Natural gas (NG) is the fossil fuel with the lowest emissions of CO2 per kilowatt of energy produced. In the case of transporting the natural gas through pipelines, the CO2 specifications depend on each country but are around 2-4%, so in case that the natural gas contains more than this percentage, CO2 has to be removed to meet specifications. In this study, we have evaluated the feasibility of using a Pressure Swing Adsorption (PSA) process for the removal of carbon dioxide from natural gas. This process is not commercially available yet and thus faces several challenges regarding the utilization of proper materials and efficient regeneration schemes. Our study has considered the effect of different PSA process operation modes. The PSA unit was designed to upgrade natural gas with a composition of 83% CH4, 10% CO2 and 7% C2H6 available at 70 bars at a temperature of 313 K and with an inlet flowrate of 500,000 Sm3/h. The analysis also considered several process variables. An economic comparison of the price of capture has also been done. Our analysis indicated that the cost of CO2 capture using PSA is around 40% higher than using amines dominated by poor performance in process recovery (NG lost with CO2). Since this is the first study of its kind, there is a lot of room to improve process performance and that adsorption processes for this application should not only be limited to very low concentrations.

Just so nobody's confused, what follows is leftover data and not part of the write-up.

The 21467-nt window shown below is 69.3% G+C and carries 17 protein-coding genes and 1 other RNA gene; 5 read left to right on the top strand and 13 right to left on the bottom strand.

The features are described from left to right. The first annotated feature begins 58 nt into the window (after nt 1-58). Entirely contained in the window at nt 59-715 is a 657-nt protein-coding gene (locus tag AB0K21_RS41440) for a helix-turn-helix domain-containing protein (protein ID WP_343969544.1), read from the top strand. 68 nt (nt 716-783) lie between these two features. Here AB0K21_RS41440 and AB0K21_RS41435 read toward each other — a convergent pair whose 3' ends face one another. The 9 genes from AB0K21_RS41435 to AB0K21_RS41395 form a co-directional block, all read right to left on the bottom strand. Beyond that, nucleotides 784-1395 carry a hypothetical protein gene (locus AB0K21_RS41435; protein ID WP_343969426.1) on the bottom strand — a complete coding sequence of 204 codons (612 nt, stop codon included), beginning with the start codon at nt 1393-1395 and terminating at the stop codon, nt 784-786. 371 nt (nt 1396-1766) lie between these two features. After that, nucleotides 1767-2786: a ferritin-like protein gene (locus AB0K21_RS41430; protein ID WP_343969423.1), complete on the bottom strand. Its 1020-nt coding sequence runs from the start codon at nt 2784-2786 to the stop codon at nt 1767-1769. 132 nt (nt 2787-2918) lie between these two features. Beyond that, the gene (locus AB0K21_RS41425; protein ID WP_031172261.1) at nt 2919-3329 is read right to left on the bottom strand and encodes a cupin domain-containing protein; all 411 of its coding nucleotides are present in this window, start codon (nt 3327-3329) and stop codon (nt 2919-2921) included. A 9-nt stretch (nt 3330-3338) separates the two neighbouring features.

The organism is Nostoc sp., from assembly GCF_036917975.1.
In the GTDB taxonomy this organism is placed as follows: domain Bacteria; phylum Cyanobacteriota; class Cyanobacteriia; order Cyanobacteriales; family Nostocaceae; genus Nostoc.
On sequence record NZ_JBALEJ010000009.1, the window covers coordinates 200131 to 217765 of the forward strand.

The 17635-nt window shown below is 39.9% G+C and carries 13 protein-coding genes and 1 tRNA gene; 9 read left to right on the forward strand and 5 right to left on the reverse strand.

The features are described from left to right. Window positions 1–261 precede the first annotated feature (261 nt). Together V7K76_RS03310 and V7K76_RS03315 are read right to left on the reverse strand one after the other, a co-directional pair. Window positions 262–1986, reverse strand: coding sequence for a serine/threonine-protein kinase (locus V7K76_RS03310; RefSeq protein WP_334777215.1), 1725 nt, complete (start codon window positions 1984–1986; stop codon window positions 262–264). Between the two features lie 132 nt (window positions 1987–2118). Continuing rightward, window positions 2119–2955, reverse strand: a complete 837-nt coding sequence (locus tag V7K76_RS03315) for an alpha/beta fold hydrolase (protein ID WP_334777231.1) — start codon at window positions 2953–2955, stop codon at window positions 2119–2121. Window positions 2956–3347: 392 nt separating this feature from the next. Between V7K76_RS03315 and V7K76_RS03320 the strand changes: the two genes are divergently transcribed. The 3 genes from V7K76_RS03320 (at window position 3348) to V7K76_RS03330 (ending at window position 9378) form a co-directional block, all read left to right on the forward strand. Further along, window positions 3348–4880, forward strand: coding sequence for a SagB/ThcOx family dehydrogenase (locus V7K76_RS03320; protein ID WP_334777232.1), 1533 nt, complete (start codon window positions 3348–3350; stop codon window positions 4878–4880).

|Original language||English (US)|
|Title of host publication||Energy Procedia|
|Number of pages||6|
|State||Published - Jan 1 2017|